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Industrial designer Marco Pecota’s library in Toronto’s Junction neighbourhood. (Deborah Baic/The Globe and Mail)
Industrial designer Marco Pecota’s library in Toronto’s Junction neighbourhood. (Deborah Baic/The Globe and Mail)

My favourite room: Marco Pecota’s library Add to ...

Industrial designer Marco Pecota purchased a 100-year-old factory in Toronto’s Junction neighbourhood in 2008, then immediately began converting it into a live/work complex. Today, it houses the retail store Metropolis Living (in which he has an interest) as well as his 1,280-square-foot loft-style apartment on the upper storey. A multidisciplinary artist (and Renaissance man) who makes furniture, publishes Rue Morgue magazine and produced the 2012 Vanessa Redgrave film The Last Will and Testament of Rosalind Leigh, Pecota naturally took over the redesign of the home, which he shares with his partner, Ilse Gudino. Among other interior design ideas, he introduced a five-metre-long library that has become his favourite room in the unit. “I love the height, the light and the airiness of the room,” Pecota says. “I love having so many books at my fingertips for design ideas and inspiration.”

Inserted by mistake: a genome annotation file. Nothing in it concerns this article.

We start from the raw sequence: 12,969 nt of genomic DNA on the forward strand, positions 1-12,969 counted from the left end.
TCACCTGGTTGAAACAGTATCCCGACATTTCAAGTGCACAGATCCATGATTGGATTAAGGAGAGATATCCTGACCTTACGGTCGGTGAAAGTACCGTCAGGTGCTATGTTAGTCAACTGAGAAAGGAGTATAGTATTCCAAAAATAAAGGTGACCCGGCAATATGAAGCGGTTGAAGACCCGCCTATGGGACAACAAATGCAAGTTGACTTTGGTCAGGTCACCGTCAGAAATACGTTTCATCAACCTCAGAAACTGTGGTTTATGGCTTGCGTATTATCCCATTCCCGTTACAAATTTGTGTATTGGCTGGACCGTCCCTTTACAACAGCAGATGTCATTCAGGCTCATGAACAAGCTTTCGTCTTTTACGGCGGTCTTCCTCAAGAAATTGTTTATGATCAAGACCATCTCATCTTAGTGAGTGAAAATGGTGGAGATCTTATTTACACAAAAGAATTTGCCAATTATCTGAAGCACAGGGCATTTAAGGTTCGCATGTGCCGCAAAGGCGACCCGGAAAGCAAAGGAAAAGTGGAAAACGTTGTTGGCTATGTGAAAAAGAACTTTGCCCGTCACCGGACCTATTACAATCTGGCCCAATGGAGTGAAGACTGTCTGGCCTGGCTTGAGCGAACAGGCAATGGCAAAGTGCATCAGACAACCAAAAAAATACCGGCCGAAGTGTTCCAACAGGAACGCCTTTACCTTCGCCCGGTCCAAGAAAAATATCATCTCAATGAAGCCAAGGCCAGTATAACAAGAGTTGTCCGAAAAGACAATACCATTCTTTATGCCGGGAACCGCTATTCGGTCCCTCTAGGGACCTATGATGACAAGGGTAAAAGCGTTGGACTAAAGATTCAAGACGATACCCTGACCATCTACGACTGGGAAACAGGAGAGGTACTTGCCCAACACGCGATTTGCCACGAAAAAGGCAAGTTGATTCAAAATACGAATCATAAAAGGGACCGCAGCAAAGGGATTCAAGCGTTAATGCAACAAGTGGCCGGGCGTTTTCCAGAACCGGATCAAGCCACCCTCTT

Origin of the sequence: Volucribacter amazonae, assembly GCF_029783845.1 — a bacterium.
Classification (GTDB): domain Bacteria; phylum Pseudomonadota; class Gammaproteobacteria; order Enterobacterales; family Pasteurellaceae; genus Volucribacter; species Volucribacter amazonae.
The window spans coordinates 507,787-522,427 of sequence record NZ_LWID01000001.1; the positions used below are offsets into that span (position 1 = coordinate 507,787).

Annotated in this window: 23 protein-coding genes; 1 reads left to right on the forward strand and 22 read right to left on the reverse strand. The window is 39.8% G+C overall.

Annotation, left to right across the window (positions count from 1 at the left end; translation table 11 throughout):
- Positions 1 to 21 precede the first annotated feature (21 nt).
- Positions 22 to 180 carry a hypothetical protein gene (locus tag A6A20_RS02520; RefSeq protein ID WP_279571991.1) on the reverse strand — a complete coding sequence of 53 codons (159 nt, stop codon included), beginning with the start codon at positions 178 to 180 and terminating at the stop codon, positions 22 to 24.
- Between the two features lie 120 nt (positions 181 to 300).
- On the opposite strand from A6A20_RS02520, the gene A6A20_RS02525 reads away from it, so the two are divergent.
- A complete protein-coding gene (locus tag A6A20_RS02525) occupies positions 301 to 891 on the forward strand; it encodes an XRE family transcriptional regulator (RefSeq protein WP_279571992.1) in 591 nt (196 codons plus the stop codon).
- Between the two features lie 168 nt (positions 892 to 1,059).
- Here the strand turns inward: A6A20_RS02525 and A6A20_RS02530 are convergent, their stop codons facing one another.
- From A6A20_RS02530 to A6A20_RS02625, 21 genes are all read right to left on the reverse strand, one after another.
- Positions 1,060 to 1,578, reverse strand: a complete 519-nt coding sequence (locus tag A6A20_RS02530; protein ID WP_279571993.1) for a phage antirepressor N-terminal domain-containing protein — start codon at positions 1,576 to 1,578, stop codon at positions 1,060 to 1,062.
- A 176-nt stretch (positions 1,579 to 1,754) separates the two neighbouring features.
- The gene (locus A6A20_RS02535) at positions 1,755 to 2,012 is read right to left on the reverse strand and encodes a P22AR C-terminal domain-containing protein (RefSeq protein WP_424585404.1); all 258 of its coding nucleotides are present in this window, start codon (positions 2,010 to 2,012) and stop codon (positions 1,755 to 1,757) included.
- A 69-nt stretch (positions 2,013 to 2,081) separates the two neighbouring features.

1. The railing “This is my own design, inspired by the sea, Antoni Gaudi and Picasso’s Guernica. I penciled the design and had it transferred to schematics for cutting and folding. It is about 25 feet long and made from hand-waxed, hot-rolled steel.”

2. The overhead light fixtures “I bought these locally at Post and Beam Architectural Reclamation in Toronto. They came from a church where they were used to illuminate the bell tower. ”

3. The aircraft wing “I bought this in Northern Ontario. It’s from a Cessna and measures 15 feet long. The wing was stripped of its factory paint to leave the bare shiny aluminum. It is big, but only weights about 70 pounds.”

4. The artwork “I picked this up at Smash, a Toronto store specializing in vintage finds. I love the contrast between the black and the white. It is an image of the spine and the spinal nerves and dates back to the early 1960s.”

5. The orange chair “This was passed down by my parents. It’s cozy, comfy and softens the masculinity of the room.”

6. The carpet “The carpet is a luxurious piece bought in a Kabul market. It covers a floor made from hand-hewn engineered hardwood. Both cost about the same.”

7. The coffee table “It is made from concrete and cast iron. I bought it in Winnipeg.”

8. The desk “This is a 1960s tanker desk, which I bought in the Queen Street West area. It was stripped of the exterior paint, but the drawers still retain the light blue paint inside. A classic.”

Follow on Twitter: @Deirdre_Kelly

 

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